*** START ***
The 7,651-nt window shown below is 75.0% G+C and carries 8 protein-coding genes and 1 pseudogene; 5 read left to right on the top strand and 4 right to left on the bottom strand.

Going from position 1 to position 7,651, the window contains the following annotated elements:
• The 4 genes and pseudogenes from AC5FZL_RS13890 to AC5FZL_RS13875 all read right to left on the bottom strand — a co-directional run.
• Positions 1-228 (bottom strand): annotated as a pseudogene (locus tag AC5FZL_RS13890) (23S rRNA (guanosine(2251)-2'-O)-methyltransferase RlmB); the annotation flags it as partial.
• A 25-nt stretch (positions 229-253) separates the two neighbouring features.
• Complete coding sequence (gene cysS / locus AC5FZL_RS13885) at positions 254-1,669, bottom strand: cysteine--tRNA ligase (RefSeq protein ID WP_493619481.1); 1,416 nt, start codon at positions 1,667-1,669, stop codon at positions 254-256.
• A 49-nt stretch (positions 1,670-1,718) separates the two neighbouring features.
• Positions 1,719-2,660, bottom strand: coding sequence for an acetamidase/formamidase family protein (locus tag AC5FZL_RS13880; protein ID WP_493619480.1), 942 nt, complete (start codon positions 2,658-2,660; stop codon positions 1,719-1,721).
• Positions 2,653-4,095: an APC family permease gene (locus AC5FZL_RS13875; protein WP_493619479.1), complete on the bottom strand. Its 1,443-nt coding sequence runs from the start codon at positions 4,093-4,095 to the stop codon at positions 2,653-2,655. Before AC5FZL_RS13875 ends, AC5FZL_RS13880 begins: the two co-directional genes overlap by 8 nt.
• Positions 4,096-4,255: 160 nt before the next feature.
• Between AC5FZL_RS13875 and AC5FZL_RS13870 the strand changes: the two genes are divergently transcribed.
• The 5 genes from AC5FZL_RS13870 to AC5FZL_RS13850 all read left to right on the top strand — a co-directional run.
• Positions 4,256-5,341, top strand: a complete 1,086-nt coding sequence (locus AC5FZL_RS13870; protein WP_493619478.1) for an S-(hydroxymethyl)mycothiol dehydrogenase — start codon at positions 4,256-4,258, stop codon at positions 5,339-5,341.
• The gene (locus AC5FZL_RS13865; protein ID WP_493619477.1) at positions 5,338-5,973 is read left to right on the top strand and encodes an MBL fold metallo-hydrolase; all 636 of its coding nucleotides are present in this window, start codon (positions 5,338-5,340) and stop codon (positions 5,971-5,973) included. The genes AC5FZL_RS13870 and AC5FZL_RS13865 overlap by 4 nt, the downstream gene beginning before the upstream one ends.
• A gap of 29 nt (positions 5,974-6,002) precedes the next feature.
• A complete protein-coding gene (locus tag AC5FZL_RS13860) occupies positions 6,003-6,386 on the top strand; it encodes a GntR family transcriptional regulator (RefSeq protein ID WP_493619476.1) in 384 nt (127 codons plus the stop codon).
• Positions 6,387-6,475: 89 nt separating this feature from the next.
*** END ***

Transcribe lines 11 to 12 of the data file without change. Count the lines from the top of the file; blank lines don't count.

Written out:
• Between AC5FZL_RS13875 and AC5FZL_RS13870 the strand changes: the two genes are divergently transcribed.
• The 5 genes from AC5FZL_RS13870 to AC5FZL_RS13850 all read left to right on the top strand — a co-directional run.